• Business value is a vague concept. Unfortunately there is not easy way to know the actual business value. In fact when I say business value, I really mean estimated business value. We may only know the real business value once the business uses the software. None of my customers could tell me feature A is 30,000 USD and feature B is 20,000 USD. The best the customer could tell me was, I think feature A had more value than feature B. This was helpful for prioritization, but not for measurement. We could not really say if the team was giving ROI at the end of the iteration/sprint. Does that mean we should not bother about business value? I can think of one solution. This problem sounds very much like developer estimation problems. For a given story the developers don’t really know how long it’s going to take to complete the story. For years we tried estimating in real hours. That did not work. Then we tried estimating in Ideal developer days or story points. I don’t know if this works or not, I’m do not believe in this approach. But teams seems to be using this approach. The story point approach is interesting. Developers claim that it is difficult to tell exactly how much effort, but based on their experience they can relatively size stories. They can tell if story A feels as big as story B or it feels bigger than story B and smaller than story C. This way we assign points and then track points. Once the iteration is done, we can do a projection based on all the story points and how long it took to complete x number of story points to get a rough estimate of how long all the stories are going to take. Some people refer to this as a pure estimate. Where they separate the effort from the complexity. Efforts can vary depending on the technology, tool, ton of other reasons, but the complexity remains the same. [I don’t quite buy this. But I’m para-phrasing what others claim]. Anyway, that’s not the point. The point is can we use a similar approach for estimating business value? Can the business estimate business value in relative points? Let’s say we call it Business Value Points? Making a big assumption that this is possible, now we could have a way of measuring/tracking how much relative business value is being delivered. We might still not be able to give a concrete Dollar amount, but we could see a trend in team’s performance.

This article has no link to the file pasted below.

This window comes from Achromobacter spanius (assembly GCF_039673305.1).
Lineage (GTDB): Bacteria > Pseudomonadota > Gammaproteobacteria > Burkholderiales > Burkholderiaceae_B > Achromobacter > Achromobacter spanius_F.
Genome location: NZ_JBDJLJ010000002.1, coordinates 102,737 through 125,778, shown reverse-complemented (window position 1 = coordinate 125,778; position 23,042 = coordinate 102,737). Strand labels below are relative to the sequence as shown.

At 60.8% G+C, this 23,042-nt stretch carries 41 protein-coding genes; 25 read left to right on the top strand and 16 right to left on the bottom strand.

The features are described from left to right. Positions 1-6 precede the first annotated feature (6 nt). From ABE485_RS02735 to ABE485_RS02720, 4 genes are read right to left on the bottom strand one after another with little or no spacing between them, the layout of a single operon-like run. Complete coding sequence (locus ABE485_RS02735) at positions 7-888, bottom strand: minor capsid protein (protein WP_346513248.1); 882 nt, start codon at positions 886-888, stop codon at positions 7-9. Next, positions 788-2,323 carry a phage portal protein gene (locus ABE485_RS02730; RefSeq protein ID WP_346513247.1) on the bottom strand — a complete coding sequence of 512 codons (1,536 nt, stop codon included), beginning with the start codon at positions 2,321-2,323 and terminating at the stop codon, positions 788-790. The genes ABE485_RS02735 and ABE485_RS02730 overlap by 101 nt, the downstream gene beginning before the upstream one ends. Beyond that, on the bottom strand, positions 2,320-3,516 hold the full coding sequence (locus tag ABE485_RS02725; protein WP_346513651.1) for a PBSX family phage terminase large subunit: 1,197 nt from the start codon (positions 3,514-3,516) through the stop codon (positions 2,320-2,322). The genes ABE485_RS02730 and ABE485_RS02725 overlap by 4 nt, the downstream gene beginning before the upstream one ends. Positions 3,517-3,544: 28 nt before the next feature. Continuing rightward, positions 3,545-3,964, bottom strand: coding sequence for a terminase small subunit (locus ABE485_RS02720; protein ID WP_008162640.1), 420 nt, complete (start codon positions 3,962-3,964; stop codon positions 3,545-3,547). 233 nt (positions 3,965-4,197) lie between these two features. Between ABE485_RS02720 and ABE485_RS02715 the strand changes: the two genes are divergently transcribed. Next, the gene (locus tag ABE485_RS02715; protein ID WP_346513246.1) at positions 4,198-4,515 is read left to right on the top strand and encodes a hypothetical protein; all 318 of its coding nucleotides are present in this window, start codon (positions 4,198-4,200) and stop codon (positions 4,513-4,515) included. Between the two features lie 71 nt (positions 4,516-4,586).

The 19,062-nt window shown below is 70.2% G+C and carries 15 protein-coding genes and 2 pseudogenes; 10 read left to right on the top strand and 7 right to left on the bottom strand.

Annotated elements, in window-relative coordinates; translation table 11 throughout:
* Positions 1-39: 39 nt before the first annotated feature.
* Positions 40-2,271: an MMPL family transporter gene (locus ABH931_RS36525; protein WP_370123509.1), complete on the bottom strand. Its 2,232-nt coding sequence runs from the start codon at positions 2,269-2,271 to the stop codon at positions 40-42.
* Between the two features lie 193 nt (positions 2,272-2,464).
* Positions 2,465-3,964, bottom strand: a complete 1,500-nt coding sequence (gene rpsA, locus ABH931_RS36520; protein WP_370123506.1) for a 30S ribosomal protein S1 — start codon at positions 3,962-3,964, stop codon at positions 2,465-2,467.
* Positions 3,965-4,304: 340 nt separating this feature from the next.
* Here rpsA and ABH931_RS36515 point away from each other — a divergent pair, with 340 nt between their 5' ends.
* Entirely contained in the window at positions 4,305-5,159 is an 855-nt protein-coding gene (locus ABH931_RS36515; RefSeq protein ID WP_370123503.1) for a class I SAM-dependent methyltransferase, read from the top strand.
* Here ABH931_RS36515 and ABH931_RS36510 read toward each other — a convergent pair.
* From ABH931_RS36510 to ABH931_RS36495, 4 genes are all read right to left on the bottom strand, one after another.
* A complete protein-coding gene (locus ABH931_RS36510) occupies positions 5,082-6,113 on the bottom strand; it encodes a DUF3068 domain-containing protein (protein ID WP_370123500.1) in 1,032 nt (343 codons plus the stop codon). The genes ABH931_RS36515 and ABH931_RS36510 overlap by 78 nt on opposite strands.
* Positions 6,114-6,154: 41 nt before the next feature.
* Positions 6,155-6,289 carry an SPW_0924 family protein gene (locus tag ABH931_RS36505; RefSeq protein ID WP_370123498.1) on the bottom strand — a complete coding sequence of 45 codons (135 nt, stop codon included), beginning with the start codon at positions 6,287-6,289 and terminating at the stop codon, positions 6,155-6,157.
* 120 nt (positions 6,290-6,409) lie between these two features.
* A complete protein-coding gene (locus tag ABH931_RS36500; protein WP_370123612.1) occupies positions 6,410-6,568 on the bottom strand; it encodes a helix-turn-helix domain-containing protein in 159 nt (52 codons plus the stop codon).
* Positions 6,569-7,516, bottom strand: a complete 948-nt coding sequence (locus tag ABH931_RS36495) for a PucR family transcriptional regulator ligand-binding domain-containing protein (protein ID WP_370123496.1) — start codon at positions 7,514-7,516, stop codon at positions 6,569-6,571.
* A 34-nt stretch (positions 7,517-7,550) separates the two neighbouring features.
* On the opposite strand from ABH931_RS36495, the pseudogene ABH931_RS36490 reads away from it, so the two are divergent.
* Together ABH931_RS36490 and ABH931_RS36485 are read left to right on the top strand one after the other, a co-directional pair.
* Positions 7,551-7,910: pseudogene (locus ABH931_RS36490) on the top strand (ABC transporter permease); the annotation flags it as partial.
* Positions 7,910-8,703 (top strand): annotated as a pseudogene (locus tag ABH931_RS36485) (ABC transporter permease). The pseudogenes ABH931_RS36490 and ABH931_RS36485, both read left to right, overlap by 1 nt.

Well I think its worth trying these 2 things, it might take us to something new to explore. But I guess you can see where I’m headed. I’m interested in measuring business value also and not just effort alone.